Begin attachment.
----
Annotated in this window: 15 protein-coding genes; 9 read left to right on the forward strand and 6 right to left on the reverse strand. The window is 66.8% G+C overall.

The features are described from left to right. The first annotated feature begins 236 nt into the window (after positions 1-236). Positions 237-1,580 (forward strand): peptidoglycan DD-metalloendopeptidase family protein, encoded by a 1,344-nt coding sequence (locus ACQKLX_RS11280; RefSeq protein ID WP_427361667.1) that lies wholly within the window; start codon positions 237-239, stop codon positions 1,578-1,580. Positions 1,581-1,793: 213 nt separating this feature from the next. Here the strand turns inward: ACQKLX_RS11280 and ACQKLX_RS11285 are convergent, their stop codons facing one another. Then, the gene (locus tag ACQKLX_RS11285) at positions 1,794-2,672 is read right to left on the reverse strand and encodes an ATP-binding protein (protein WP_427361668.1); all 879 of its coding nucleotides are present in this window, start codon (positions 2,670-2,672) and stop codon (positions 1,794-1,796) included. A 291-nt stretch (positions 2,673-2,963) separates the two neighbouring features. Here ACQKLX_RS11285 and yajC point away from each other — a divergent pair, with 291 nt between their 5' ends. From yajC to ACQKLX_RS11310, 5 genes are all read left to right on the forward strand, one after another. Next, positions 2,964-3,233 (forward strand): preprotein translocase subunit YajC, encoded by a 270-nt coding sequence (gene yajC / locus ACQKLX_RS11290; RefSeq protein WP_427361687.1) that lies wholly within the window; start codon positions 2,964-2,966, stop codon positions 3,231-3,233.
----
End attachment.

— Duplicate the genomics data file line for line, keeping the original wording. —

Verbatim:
Annotated in this window: 15 protein-coding genes; 9 read left to right on the forward strand and 6 right to left on the reverse strand. The window is 66.8% G+C overall.

The features are described from left to right. The first annotated feature begins 236 nt into the window (after positions 1-236). Positions 237-1,580 (forward strand): peptidoglycan DD-metalloendopeptidase family protein, encoded by a 1,344-nt coding sequence (locus ACQKLX_RS11280; RefSeq protein ID WP_427361667.1) that lies wholly within the window; start codon positions 237-239, stop codon positions 1,578-1,580. Positions 1,581-1,793: 213 nt separating this feature from the next. Here the strand turns inward: ACQKLX_RS11280 and ACQKLX_RS11285 are convergent, their stop codons facing one another. Then, the gene (locus tag ACQKLX_RS11285) at positions 1,794-2,672 is read right to left on the reverse strand and encodes an ATP-binding protein (protein WP_427361668.1); all 879 of its coding nucleotides are present in this window, start codon (positions 2,670-2,672) and stop codon (positions 1,794-1,796) included. A 291-nt stretch (positions 2,673-2,963) separates the two neighbouring features. Here ACQKLX_RS11285 and yajC point away from each other — a divergent pair, with 291 nt between their 5' ends. From yajC to ACQKLX_RS11310, 5 genes are all read left to right on the forward strand, one after another. Next, positions 2,964-3,233 (forward strand): preprotein translocase subunit YajC, encoded by a 270-nt coding sequence (gene yajC / locus ACQKLX_RS11290; RefSeq protein WP_427361687.1) that lies wholly within the window; start codon positions 2,964-2,966, stop codon positions 3,231-3,233.